tcp wrappers are a security tool for protecting access to internet services spawned by inetd or a similar daemon. By invoking tcpd instead of the standard daemon for the service, access control can be implemented on a host-by-host and service-by-service basis. tcp wrappers can be used in conjunction with Xinetd (see the previous section for more information on Xinetd) to provide an even greater level of security.
tcp wrappers are installed by default on most modern Linux distributions. They are not configured to provide any real protection though. In the remainder of this section, we'll look at using tcp wrappers to make your system (or systems) more secure. To do this, we'll need to review how inetd works and then revise that system by introducing tcpd.
Instead of running a separate daemon for each service provided by a host, Unix and Linux run a "switchboard daemon" called inetd.3 This daemon listens to many ports, and when it receives a request on a given port, it spawns the appropriate daemon to service that request. The list of ports it listens to, and the daemons associated with that port, are given in /etc/inetd.conf and use the following syntax (both the syntax and an example are given):
# <service_name> <sock_type> <proto> <flags> <user> <server_path> <args> echo stream tcp nowait root internal
In this example, the echo service (a built-in service of the TCP and UDP protocol stacks) is defined for TCP. inetd will look up the port number for echo in the /etc/services file:
Then, whenever a TCP connection request is received on TCP port 7, inetd will hand the request to the echo server built into the TCP protocol stack. This same model is followed for every service listed in /etc/inetd.conf.
tcp wrappers are used by replacing the <server_path> portion of the /etc/inetd.conf entry with /usr/sbin/tcpd. The telnet service would be run through tcp wrappers like this:
telnet stream tcp nowait root /usr/sbin/tcpd in.telnetd
tcp wrappers will then check the IP address of the connecting client against its list of allowed and denied host rules. The allowed host rules are checked first, then the denied hosts. The checks stop at the first matching rule. If all the rules are processed without the connection being explicitly allowed or denied, the connection will be allowed.
As you can probably guess from the name, tcp wrappers are only suitable for protecting TCP-based services.4 Because UDP does not create sessions, tcp wrappers are not used to control the start up of individual daemons. If you want to control access to UDP services, you should refer to the section "iptables" for more detail on how to set up a true packet filter.
tcp wrappers at Work
To put tcp wrappers to work, we'll take a look at where we might use it, create a policy for a host, and convert /etc/inetd.conf to implement that policy with tcp wrappers.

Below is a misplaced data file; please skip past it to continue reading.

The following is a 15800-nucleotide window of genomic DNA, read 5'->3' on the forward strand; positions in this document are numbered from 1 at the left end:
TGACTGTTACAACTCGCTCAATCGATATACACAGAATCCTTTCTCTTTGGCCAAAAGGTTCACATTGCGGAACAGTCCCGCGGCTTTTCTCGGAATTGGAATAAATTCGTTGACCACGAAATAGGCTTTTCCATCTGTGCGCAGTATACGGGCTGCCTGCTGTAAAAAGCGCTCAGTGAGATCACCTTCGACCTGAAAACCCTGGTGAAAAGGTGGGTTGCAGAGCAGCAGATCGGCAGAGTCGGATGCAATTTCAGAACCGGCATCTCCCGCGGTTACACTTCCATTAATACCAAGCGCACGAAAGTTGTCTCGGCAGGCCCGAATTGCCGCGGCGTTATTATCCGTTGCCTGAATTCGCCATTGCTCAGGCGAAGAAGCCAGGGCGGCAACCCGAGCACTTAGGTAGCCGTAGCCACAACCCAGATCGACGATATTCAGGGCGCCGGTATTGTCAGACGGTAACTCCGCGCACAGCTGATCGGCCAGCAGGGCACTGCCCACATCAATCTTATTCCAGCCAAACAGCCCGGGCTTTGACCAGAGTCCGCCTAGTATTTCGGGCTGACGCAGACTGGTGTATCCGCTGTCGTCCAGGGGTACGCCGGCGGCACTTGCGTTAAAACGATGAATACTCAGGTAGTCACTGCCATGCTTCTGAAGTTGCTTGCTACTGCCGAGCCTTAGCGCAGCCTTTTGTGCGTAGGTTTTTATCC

tcp wrappers is a good solution for providing security for a group of hosts behind a more involved firewall, or for a single host that is connected to the Internet intermittently. In the latter case, some thought should be given to using packet filtering tools as well as (or instead of) tcp wrappers. If you are using tcp wrappers to protect more than one host, remember that you will have to configure and maintain it on each host.
For our example, we'll look at a single host that is already behind a firewall. It is part of the IS LAN (192.168.1.0/24) and should provide only talk and echo services to any host internally (192.168.1.0/21) through inetd. Any host on the IS LAN or on the Data Center LAN (192.168.1.1/24) should also be able to use the finger service. Connectivity and file transfer are provided via SSH and HTTP, which are not run through inetd.
We'll start with a stripped down inetd.conf , which we can then modify to use tcp wrappers. This is shown in Listing 11.
Listing 11 An inetd.conf Without tcp wrappers
# # inetd.conf -- this is a minimal inetd.conf for an IS machine. # echo stream tcp nowait root internal echo dgram udp wait root internal talk dgram udp wait nobody.tty /usr/sbin/in.talkd in.talkd ntalk dgram udp wait nobody.tty /usr/sbin/in.ntalkd in.ntalkd finger stream tcp nowait nobody /usr/sbin/in.fingerd in.fingerd
The echo servers will not need to be changed because they are internal to the protocol stack. The talk and ntalk servers cannot be protected by tcp wrappers because they are UDP services. Fortunately, these services are going to be universally provided to internal hosts, so we will rely on our firewall to keep outside connections from getting in. finger is to be limited to only those users in the 192.168.1.0/23 address range.5 This service is TCP-based, so we can use tcp wrappers to control access to it.
Our first step will be to modify inetd.conf to look like the one shown in Listing 12.
Listing 12 Using tcp wrappers in inetd.conf
# echo stream tcp nowait root internal echo dgram udp wait root internal talk dgram udp wait nobody.tty /usr/sbin/in.talkd in.talkd ntalk dgram udp wait nobody.tty /usr/sbin/in.ntalkd in.ntalkd finger stream tcp nowait nobody /usr/sbin/tcpd in.fingerd
This by itself will not control access. Our next step is to create entries in the /etc/hosts.allow and /etc/hosts.deny files to enforce the access controls we want. Our hosts.allow should look like this:
And our hosts.deny should look like this:
After these files are in place, we can restart inetd, and we'll have implemented our policy on one host. We'll still need to go to each host on the IS LAN and make the same set of changes.